Aboriginal community spokesman Sam Watson said the magistrate's comment about Aborigines was "appalling" and indigenous academic Prof Boni Robertson said it was "crazy" as well as "inappropriate". "To a hear a magistrate make such a comment from the bench is appalling. It's condemning an entire race of people," Mr Watson said. Prof Robertson said there were no cultural or community factors substantiating the claim that Aborigines did not report. "It's a very generalised assessment of us being irresponsible about meeting obligations," she said.
But Mr Ehrich defended his statement saying "it's not inappropriate at all". "You don't want to set people up to fail," he said. "At no stage was there any intent to make any derogatory remarks about any particular group of people."
Queensland's Chief Magistrate, Judge Marshall Irwin, said indigenous offenders were not habitually given lesser bail conditions than others. "It is certainly not a situation that depends on the defendant's race," Judge Irwin said.
Australia: Too many dickless Tracys
Another example of the stupid old politically correct pretense that a woman can do anything a man can do. A female cop facing a violent male in a punchup just puts others at risk as they try to rescue her
Former assistant commissioner Noel Ashby has questioned Victoria Police's policies of seeking equal numbers of men and women in the force and of bringing in older recruits. Mr Ashby said older and female recruits were unlikely to remain in the force as long as traditionally recruited young males and were often unwilling or unable to fill important operational roles. He suggested a better gender balance of 60% male and 40% female might be "more realistic".
Mr Ashby, who faces possible charges of perjury and misconduct in public office following an Office of Public Integrity inquiry, said the gender balance and age policies could lead to a drain of officers within seven to 10 years. He also said the current gender quota was preventing good male candidates from becoming policemen. "On pure quotas it's a fact that men are trying to join Victoria Police in far greater numbers than women, but women are joining in far greater numbers because of the quota."
Earlier this week Mr Ashby revealed that operational police numbers had been secretly cut back in a number of areas since Chief Commissioner Christine Nixon took office. There are 28% fewer transit police on public transport; 13% fewer traffic police; and the force response unit, which provides back-up to operational police, had been halved.
The age and gender policies were issues that "need to be thought out very carefully", said Mr Ashby. "It's a fact that we don't keep women, as a general rule and aged recruits, obviously, as long. And that could mean a serious further downstream problem in staffing." "That's not a discriminatory statement; it means we need to look at the demographics and age profile in a way that plans for delivery of police services seven to 10 years hence. It causes long-term planning risks." He said people who joined the force at a later age were often reluctant to do a range of duties such as regular night shifts. "That is also an issue for young mums because they don't want to be away from their kids. We're already seeing those stresses come into the organisation where we're unable to attract women to some areas. "It's difficult to attract women to some of the specialist traffic areas, such as booze buses because seven shifts out of nine are late, after 6pm, for obvious reasons. It's also very difficult to attract women to specialist taskforces because of the periods of time they have to be away."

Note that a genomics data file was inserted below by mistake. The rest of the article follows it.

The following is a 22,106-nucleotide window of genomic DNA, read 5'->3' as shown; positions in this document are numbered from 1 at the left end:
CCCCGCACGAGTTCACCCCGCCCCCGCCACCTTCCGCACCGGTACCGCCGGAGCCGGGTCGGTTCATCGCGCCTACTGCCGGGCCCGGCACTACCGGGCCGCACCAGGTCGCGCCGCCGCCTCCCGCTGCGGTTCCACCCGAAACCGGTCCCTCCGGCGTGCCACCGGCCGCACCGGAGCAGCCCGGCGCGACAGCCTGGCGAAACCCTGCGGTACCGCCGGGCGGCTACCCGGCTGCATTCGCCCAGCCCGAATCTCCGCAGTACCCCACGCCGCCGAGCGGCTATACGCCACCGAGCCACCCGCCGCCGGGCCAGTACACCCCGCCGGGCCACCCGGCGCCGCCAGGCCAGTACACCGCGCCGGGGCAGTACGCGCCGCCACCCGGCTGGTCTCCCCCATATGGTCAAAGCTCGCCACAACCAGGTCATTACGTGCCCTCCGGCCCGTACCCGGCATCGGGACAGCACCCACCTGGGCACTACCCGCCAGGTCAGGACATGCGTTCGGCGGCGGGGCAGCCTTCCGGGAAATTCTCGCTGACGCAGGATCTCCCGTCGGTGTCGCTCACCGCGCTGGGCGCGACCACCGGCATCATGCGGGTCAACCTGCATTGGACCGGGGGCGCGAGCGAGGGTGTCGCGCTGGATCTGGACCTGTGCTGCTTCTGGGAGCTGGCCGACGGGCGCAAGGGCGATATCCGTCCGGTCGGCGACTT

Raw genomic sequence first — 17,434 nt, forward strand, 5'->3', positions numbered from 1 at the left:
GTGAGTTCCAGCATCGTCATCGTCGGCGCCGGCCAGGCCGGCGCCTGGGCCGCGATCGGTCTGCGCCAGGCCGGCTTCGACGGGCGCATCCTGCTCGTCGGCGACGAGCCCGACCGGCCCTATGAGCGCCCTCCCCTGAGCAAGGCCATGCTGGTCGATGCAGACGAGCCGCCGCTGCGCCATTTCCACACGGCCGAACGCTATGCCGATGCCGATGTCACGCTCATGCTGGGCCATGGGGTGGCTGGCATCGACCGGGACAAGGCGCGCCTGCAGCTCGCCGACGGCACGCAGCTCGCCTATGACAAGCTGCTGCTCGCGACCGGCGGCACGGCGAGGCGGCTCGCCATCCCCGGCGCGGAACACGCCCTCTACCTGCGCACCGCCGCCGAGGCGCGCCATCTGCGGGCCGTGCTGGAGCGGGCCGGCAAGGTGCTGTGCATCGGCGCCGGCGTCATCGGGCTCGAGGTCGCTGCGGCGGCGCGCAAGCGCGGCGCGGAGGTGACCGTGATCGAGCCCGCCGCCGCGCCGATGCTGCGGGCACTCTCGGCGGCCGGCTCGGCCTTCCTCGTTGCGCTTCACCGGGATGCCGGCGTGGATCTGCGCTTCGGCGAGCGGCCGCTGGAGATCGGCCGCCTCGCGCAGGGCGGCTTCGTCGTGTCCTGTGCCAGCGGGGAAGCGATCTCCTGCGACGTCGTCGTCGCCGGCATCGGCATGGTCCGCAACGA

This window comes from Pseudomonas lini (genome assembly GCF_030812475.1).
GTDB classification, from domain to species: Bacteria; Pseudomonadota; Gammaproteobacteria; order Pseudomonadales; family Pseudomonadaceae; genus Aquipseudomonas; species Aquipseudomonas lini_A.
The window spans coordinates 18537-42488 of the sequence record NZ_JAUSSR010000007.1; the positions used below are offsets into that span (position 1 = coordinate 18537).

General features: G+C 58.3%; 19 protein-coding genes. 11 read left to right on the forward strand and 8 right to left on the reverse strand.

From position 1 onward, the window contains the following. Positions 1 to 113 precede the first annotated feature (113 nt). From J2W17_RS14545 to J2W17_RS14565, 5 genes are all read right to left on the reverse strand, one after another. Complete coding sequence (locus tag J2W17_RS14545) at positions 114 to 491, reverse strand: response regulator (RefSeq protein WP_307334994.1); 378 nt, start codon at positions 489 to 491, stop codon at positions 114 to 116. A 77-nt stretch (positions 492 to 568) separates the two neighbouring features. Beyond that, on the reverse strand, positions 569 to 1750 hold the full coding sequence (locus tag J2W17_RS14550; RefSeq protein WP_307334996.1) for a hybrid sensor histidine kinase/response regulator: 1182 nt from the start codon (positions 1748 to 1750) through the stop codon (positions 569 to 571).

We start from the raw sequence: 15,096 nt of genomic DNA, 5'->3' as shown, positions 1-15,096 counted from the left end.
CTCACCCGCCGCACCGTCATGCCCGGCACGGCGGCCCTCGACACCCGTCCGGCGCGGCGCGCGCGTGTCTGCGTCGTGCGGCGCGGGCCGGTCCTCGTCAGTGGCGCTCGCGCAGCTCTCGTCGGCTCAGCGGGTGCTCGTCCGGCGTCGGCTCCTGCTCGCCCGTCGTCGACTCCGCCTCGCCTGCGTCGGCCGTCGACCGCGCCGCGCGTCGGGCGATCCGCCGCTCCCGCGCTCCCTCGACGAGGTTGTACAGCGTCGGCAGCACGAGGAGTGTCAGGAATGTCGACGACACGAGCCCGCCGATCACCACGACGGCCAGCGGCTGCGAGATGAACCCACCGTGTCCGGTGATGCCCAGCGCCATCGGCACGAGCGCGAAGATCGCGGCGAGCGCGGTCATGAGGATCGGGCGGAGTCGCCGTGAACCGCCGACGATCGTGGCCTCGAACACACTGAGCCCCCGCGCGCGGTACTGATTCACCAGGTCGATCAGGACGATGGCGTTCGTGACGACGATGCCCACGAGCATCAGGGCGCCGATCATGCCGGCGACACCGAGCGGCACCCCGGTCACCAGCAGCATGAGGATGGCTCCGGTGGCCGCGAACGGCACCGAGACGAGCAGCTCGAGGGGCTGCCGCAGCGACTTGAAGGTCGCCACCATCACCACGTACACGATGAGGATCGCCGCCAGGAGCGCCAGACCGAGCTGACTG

Mr Ashby said he was not saying the force did not have to do more to make the environment easier for women or for special interest groups. "But should it therefore follow that quotas of 40% would be more realistic?"
A spokeswoman for Ms Nixon said the ratio of women within Victoria Police was currently low compared with other states. "We are working hard to change that. The fact is that everyone who comes into the force does so on the basis of merit." She said the current attrition rate within the force was only 2% a year. "So the perception of people leaving the force in droves is just not right."
Political correctness is most pervasive in universities and colleges but I rarely report the incidents concerned here as I have a separate blog for educational matters.
American "liberals" often deny being Leftists and say that they are very different from the Communist rulers of other countries. The only real difference, however, is how much power they have. In America, their power is limited by democracy. To see what they WOULD be like with more power, look at where they ARE already very powerful: in America's educational system -- particularly in the universities and colleges. They show there the same respect for free-speech and political diversity that Stalin did: None. So look to the colleges to see what the whole country would be like if "liberals" had their way. It would be a dictatorship.